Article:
Tizita Benti, a government Accountant, is one of the beneficiaries of these projects. She founded Family Burger along with three family members and now sells food at Meskel Square. Tizita and her husband came upon the idea after visiting the Square one day and thought of the idea of opening a burger shop and giving it to her mother-in-law to operate.

“The place offers a huge business opportunity,” Tizita told EBR. “Patrons of the square like to use fast foods like burgers, sandwiches, and potato chips.” Three months after having started working at the new shop, Tizita’s mother-in-law is now financially independent.

The redevelopment of Meskel Square has seemed somewhat like a revolving door and not all good news, however. Zufan Kassim used to sell boiled eggs and potatoes at the square before the redevelopment. She has now been chased away, alongside others similar to her, from their known business spots after the redevelopment. Zufan, a mother of three, had supported her family by selling eggs and potatoes for 20 years before she had to evacuate.

‘’Now, I am just selling corn on the streets which is not good enough to support my family nor myself,” she told EBR.

Unity Park, was among the first of the Premier’s projects in the capital. He took parts of the National Palace that were unused and created a beautiful park while also incorporating some historical buildings that once housed and served as a seat of government from emperors Menelik II and Haile Selassie I, as well as Colonel Mengistu Hailemariam and Prime Minister Meles Zenawi. Wide ranging with many features and even featuring a zoo, the place is also beautifully constructed but still has accessibility questions to the less well-off. Wedding photo shoots here also cost ETB35,000.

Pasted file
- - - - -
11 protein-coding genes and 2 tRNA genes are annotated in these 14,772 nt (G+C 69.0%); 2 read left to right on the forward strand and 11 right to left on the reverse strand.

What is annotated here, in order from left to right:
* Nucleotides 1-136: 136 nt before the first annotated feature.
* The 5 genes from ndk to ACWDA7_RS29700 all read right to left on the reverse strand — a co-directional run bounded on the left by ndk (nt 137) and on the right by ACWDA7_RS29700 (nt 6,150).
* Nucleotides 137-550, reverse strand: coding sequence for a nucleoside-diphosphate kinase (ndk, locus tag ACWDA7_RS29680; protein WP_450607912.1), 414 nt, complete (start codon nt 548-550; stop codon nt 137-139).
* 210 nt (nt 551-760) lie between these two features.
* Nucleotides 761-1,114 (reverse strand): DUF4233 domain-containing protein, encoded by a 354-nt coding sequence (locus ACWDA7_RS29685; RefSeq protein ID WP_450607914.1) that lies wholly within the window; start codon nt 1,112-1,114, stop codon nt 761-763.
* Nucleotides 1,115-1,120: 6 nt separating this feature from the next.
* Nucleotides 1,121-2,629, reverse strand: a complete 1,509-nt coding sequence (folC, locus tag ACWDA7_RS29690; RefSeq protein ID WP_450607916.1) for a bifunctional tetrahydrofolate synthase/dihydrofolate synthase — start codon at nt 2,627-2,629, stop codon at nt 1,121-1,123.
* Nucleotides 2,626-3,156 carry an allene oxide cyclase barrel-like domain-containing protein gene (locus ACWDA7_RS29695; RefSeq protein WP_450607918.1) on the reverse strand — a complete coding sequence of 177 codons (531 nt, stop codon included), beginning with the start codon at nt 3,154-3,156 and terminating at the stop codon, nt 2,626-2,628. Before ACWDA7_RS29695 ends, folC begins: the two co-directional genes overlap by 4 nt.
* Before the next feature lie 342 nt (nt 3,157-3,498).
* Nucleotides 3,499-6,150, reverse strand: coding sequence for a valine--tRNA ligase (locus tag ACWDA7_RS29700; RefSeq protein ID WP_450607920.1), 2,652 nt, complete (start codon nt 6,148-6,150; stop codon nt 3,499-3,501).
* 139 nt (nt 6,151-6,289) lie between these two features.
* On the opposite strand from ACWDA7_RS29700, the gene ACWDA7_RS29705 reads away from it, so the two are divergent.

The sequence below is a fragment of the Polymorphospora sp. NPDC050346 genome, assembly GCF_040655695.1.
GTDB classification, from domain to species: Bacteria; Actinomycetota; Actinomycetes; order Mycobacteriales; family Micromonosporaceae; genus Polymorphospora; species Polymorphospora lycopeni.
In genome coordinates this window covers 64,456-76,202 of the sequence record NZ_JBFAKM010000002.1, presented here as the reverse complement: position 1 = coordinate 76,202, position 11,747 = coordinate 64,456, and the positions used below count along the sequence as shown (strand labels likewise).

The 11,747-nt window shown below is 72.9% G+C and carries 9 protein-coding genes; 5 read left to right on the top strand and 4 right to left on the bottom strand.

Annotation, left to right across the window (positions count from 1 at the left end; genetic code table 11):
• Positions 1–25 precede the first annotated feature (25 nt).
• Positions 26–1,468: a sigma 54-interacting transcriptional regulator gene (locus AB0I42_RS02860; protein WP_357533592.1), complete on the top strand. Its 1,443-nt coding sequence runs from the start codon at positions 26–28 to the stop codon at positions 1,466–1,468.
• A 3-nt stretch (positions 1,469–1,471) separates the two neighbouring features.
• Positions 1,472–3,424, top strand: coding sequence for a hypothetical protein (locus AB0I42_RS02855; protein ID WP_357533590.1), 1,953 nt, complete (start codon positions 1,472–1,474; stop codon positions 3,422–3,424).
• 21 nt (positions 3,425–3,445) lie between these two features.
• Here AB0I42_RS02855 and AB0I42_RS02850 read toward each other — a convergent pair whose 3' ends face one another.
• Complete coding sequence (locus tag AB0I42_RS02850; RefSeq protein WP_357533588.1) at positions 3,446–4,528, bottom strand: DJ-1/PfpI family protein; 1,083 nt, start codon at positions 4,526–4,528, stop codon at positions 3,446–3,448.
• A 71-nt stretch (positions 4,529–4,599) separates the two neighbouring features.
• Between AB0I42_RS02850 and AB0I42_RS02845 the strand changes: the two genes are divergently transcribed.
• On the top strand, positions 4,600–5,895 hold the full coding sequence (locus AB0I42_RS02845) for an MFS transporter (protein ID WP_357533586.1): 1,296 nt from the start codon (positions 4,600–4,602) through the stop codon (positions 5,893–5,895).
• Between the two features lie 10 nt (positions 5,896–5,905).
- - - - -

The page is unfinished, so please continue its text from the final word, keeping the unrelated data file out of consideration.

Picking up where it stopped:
Wider in scope and ambition, the Beautifying Sheger Project—another of the Premier’s initiatives—follows four tributaries of Akaki River, namely Kebena, Kurtume, Kechene, and Banteyiketu, for the building of green spaces and a 56 km walkway from Mount Entoto to Akaki. The project is designed to protect the rivers from pollution, reduce flooding, and make Addis Ababa a bike-friendly city and a tourist attraction while creating job opportunities for numerous people. It was initially expected to consume ETB29 billion but one would expect this to grow quite substantially.

The riverside development touches on the Entoto area where many streams start to become rivers in Addis Ababa. In this area, one will find Entoto Park, yet another project with the objective of beautifying the capital and its surroundings. Found in the northern part of Addis Ababa, the Park has been delivering services of indoor and outdoor adventures.

Every Sunday morning, Yonathan Kebede, a 27-year-old man who runs a family business, likes to walk up the hill and spend some time in the new park reading. Entoto gives Yonathan a piece of peace and quiet after a long week in the busy Addis Ababa.

“Of course, you can enjoy the adventure of playing games, but for me, the place just gives me the moment I need to listen to myself,” Yonathan told EBR.  “I feel really good coming back home having spent some time there on the weekends.”

Even though people that EBR approached agree on how peaceful and joyful the place is, not a lot are happy about the slow price increases for services at the park. Abel Tefera, alias, 27, used to frequent Entoto Park with a group of friends. Not anymore.

‘’We don’t go to any of the parks as often as we used to as prices at these places are growing unfairly higher by each day,’’ Abel complains. EBR

10th Year •July 2022 • No. 109